By the start of the 2020s, Paul Hornschemeier was the acclaimed creator of playfully experimental comics anthology Forlorn Funnies (collected as Let Us Be Perfectly Clear), literary graphic novel Life with Mr. Dangerous, and the multi-stranded narrative and philosophical conundrum The Three Paradoxes. On top of that, he’s also an animator, an award winning illustrator, and the writer/director of a number of short films. So, he’s someone whose early work deserves to be seen.

Sequential was his personal anthology zine. He published seven issues between 1999 and 2001, when he was still in his early twenties, all collected in this substantial hardback from 2004, the same year his graphic novel debut Mother Come Home was published.

The author’s illuminating introduction outlines the circumstances in which Sequential was originally created. It’s frank and entertaining, and emphasises the mixture of love of the medium, monastic devotion, luck and opportunism, that brought the zine into being. The first run of 35 copies was paid for by a voucher found on a copy shop floor. A quick flick through the 250 pages confirms Hornschemeier’s development as an artist over the two years (minus time spent studying, working three jobs, and possibly sleeping).

Issues 1 to 3, were photocopied in tiny editions, but that’s no measure of artistry as the same is true of Eddie Campbell, whose small press creations still impress. Hornschemeier seems to draw on some of the same zine traditions – black and white art with mechanical tones, though his tone application is thoroughly functional, compared to Campbell’s set-free-of-the-outlines Zip-a-tone symphonies. 

The first story, involves an axeman dismembering a body. It’s overdramatic comics fare, but details of the character’s thoughts, both poetic and mundane, elevate it. It’s clear Hornschemeier has a grasp of comics storytelling, though there are both image and continuity gaps, that leave the reader puzzled, and unlike his later books, not in a good way. Still, as a first story in two small pages, it’s extremely promising. 

After this, there’s the Pekaresque ‘This Actually Happened.’ More interesting again, is a life compressed into a single 15 panel page. This predates Chris Ware’s Lint, though here it’s a generic school-college-office drudgery-care home trajectory: a missed opportunity for inventing individual quirks. Elsewhere we see early hints of his self-referential meta-fictions. Subsequent issues continue with vignettes of a few pages, ranging from observational, blackly comedic, philosophical, and satirical, showing he always had impressive range.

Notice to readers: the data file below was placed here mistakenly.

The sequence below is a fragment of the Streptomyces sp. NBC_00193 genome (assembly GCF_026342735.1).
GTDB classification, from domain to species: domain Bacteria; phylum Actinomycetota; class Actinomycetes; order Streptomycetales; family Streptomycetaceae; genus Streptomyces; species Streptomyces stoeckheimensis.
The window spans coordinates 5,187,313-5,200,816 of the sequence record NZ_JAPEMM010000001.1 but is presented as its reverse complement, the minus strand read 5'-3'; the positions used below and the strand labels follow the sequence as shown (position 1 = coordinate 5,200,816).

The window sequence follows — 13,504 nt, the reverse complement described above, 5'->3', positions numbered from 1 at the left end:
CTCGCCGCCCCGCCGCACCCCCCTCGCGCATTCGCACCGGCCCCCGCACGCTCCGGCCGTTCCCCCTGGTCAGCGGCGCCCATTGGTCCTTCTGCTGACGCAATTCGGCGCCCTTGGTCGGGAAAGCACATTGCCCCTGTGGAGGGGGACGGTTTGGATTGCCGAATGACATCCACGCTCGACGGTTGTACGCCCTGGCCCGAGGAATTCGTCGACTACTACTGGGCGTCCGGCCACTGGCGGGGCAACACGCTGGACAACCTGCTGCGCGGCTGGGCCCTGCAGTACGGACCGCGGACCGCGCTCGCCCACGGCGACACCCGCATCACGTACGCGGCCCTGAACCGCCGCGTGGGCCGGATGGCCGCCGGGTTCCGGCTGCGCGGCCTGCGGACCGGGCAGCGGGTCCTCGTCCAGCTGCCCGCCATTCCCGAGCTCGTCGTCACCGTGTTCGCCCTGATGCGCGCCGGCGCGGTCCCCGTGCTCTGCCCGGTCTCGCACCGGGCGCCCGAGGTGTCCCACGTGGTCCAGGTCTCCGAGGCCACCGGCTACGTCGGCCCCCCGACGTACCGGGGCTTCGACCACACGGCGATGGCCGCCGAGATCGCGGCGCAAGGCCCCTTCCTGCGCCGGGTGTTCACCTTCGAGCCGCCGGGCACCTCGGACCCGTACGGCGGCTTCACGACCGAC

The early art is at first painfully mannered, based on other comics, rather than observation of people and environments. However, his use of dip pens adds character and energy. He plays with page layouts, mostly effectively, but with one admirably bold, yet unsuccessful, experiment. The art’s generally upward trajectory has definite peaks and troughs, though, and his cartooning is more convincing than his attempts at realism, where dreary hatching fails to disguise lack of skill. 

By issues 4 and 5, he’s far more confident, with impressive pen work, some longer stories, and dizzying levels of invention with well-developed characters like Fishtank, and The Catalyst earn two short outings each. He peaks on these dense, ironic shorts, before attempting longer stories, less successfully. The ponderous musings of ‘Ex Falso Quadlibet’ (pictured) prove, as the Latin says, ‘a false proposition’. ‘The Suppression of William T. Andrews’ – (i.e. his sexual orientation), is laudable in intent, but progresses from clumsily didactic, to cringemakingly faux-poetic. Hornschemeier is better with irony.

This complete collection captures Hornschemeier’s faltering ascent to his mature depth and versatility. The volume’s completeness is laudable, though a slimmer ‘Best of’ would achieve a higher star rating.